Something is missing in their lives that money, sex, and power cannot fill. Yet if the Big Three don't work, they wind up singing along with Peggy Lee to "Is That All There Is?" Musically, it's not much of a song. The message is unforgettable.
Those of us who are content to live outside the Washington Beltway find it difficult to connect with those on Capitol Hill. The longer they stay there, the more difficult it is. And I think it works both ways. They do not want to leave.
RON PAUL, OUTSIDER
Ron Paul never had any power. His ideology guaranteed that he would not get any. He never did.
He had left a career that pays well: obstetrics. He did not go there for money. He did not even sign up for a Congressional pension.
He was happily married.
I never saw him take a drink.
He could not be seduced by Washington.
When I was there, I was in the back office with Dr. John Robbins and a middle-aged secretary. I did not go to the front office often. I only recall one pretty girl on the staff. Maybe there were others. I don't recall. I think her name was Teresa. She was memorable. She did not like ice cream. I have never met anyone else who did not like ice cream. I have never even heard of anyone who did not like ice cream.
His staff was not a hotbed of scandal.
He did not even have an Administrative Assistant in his first six-month term. He appointed his own staff. That made his staff unique on Capitol Hill.
It is tough to buy someone if he doesn't want anything you have for sale.
How would you blackmail a person whose main deviation was in hiring a good looking girl who does not like ice cream? Or hiring a pair of Calvinist academics who were at loggerheads over VanTilian vs. Clarkian apologetics?
Word spread. He voted "no" all the time. He soon became known as "Dr. No." If the media had known that I was on his staff, I might have become known as "Dr. No's Dr. No." But such was not to be, by 135 votes.
WHAT WAS IN IT FOR HIM?
He stayed to take a stand. He wanted to get his message to a larger audience: the message of limited civil government, which included sound money and a peaceful foreign policy.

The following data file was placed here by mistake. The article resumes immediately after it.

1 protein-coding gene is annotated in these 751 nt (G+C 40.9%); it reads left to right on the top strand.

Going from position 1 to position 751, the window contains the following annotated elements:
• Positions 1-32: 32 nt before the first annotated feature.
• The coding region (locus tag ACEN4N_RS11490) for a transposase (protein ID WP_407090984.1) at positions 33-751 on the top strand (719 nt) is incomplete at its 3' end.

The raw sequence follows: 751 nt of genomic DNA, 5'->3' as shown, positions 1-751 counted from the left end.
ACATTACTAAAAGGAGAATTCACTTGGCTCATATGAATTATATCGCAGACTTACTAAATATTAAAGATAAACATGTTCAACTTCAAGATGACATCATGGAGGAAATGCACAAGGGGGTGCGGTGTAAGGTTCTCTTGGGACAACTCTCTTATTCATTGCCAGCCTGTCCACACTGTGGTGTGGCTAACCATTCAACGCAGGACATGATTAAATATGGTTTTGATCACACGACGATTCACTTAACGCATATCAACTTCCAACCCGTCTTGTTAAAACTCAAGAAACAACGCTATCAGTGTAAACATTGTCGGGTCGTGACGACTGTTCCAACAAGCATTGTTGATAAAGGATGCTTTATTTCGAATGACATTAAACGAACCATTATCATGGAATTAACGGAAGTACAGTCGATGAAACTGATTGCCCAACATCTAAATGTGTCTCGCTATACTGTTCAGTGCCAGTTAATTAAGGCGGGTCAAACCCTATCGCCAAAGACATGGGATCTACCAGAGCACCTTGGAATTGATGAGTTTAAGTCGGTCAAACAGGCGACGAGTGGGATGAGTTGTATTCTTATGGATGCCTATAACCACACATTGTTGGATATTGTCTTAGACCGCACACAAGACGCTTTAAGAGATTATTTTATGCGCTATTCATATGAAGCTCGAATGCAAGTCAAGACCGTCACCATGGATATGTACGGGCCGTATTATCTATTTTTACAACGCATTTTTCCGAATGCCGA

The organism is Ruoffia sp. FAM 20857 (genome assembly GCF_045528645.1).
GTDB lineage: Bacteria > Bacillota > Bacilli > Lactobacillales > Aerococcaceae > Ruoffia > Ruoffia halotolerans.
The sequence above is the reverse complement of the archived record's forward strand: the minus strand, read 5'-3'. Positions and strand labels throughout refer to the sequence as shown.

He represented the folks back home, in two separate districts: first one, then the other. He became their spokesman. There always has to be a spokesman.
As time went on, he became a spokesman for voters outside his district. By the end, he was a spokesman for voters outside the country.
I cannot think of any Congressman in history who achieved anything like this.
A lot of people come to Washington to take a stand, battle for a cause, and make a difference. But the Big Four sidetrack a lot of people. Those who are not tempted by these face that other sidetrack: frustration.
He came into Washington knowing that he would not persuade Congress. So, frustration was not a problem.
He saw a bully pulpit, and he used it.
He never preached to the choir in Congress. But he preached to the choir outside the Beltway. It just kept getting bigger. Huge.
The "money bomb" of December 2007 revealed just how many people were in his choir. He had not even organized it. Washington finally took notice. He had proven to be a master of one of the Big Four: money. Money talks in Washington. The loudest-talking money is campaign fund money.
Washington asked: "How did this happen?" They never figured it out. They never read Albert J. Nock's 1936 essay, "Isaiah's Job." Even if they had, they would not have understood.
What is the lesson of his career? This: "Stick to your knitting."
Anything else? This. "Never give an inch."
Is that all there is? Not at all. There is also this: "Walk the talk."
Are these bipartisan principles? No. Nonpartisan. No political party has ever adopted them.